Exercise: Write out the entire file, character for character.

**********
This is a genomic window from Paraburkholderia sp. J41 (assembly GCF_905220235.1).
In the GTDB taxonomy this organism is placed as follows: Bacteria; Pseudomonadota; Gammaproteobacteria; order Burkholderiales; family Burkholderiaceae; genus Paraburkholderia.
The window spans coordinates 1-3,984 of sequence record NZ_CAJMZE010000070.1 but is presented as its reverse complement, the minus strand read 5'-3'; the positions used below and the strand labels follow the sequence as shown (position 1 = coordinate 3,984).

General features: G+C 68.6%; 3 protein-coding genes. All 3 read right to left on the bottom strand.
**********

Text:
This is a genomic window from Paraburkholderia sp. J41 (assembly GCF_905220235.1).
In the GTDB taxonomy this organism is placed as follows: Bacteria; Pseudomonadota; Gammaproteobacteria; order Burkholderiales; family Burkholderiaceae; genus Paraburkholderia.
The window spans coordinates 1-3,984 of sequence record NZ_CAJMZE010000070.1 but is presented as its reverse complement, the minus strand read 5'-3'; the positions used below and the strand labels follow the sequence as shown (position 1 = coordinate 3,984).

General features: G+C 68.6%; 3 protein-coding genes. All 3 read right to left on the bottom strand.